Most humans see the world in a brilliant array of colours. Human vision, however, is not exactly the standard throughout the animal kingdom. Many animals are blind to certain colours we see, while there are other colours animals see that we cannot even imagine. Let’s check out a few interesting animals and the way they perceive colour.
Animals like dolphins, whales, and seals are marine mammals — they live in the ocean but breathe air and bear offspring like humans. These animals have only one type of cone, the photoreceptive cell that we use to see colour (we have three types). As a result, marine mammals are totally colourblind, seeing all colours as black, white, or a shade of gray. To help picture this, think of how the world looks at night under a full moon: You can see shapes and shading, but no colour.
Most mammals that people keep as pets, including dogs, cats, rabbits, and mice, as well as farm animals like cattle, are partially colourblind. Dogs have two types of cones, and as a result they can distinguish blue, yellow, and green. They cannot distinguish red or orange from gray. Sight for these animals is similar to sight for people who are red-green colourblind. They see some colours, and the colours they cannot distinguish blend in as if they were ordinary grays. This explains why red-green colourblindness in humans can pass undetected for a long time—unless you are talking to others about colour and realize that an object looks different for you, the world looks perfectly normal to you even if you are partially colourblind.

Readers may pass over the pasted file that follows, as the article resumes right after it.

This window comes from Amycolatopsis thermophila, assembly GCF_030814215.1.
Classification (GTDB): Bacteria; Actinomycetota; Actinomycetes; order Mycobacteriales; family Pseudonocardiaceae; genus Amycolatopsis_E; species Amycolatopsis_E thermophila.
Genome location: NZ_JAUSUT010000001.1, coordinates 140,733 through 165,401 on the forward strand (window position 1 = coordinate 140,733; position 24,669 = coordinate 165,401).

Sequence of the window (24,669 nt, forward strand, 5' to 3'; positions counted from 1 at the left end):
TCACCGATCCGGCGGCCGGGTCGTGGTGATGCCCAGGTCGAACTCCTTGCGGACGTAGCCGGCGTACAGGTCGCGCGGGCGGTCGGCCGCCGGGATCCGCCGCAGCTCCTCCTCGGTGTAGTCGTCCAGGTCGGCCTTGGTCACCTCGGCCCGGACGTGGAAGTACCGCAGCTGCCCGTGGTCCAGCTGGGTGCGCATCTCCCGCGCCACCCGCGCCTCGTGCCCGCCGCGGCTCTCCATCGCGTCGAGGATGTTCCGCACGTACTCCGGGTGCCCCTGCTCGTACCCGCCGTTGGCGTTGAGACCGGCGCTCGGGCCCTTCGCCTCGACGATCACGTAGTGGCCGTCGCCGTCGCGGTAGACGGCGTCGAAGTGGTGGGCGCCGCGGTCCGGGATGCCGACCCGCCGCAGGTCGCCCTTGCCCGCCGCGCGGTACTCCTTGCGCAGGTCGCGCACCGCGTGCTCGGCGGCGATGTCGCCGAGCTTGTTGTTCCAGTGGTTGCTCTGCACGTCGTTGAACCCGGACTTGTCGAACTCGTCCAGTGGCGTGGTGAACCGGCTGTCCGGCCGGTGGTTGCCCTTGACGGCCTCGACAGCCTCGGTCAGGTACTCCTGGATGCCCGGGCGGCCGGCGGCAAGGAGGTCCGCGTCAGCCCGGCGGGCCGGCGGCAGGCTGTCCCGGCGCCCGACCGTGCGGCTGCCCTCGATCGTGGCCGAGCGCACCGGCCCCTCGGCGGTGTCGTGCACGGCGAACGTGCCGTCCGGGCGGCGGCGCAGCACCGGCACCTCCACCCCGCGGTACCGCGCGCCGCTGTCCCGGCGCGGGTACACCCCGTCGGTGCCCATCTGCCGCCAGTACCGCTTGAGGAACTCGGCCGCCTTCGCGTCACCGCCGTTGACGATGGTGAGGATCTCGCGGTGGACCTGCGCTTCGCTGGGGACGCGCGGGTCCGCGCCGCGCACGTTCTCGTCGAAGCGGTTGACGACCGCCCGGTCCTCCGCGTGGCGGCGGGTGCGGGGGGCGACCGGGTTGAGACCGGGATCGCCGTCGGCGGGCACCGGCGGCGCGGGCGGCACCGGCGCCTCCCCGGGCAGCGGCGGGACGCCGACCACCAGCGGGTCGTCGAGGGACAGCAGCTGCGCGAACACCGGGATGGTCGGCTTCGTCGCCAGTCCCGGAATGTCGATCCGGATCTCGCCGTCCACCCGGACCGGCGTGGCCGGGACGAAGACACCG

There are certain colours animals see that humans cannot see; birds and insects in particular have a wider visual spectrum. Most birds have four types of cones, while pigeons have five. The type of light picked up by birds that people cannot see is ultraviolet (or UV) light — the rays that cause sunburn. Insects, including bees, can also see ultraviolet. Flowering plants have evolved patterns in ultraviolet colours that guide pollinators like bees and hummingbirds into their flowers. This helps the animals to find food and the plant to produce seeds; pollinators’ ultraviolet vision and flowers’ ultraviolet patterns appear to have coevolved for this specific purpose, though it is unclear which species evolved first.
Not only do animals see different colours, but they also see in different ways, such as heat-sensing snakes and the echolocation of bats. Animal vision is neat!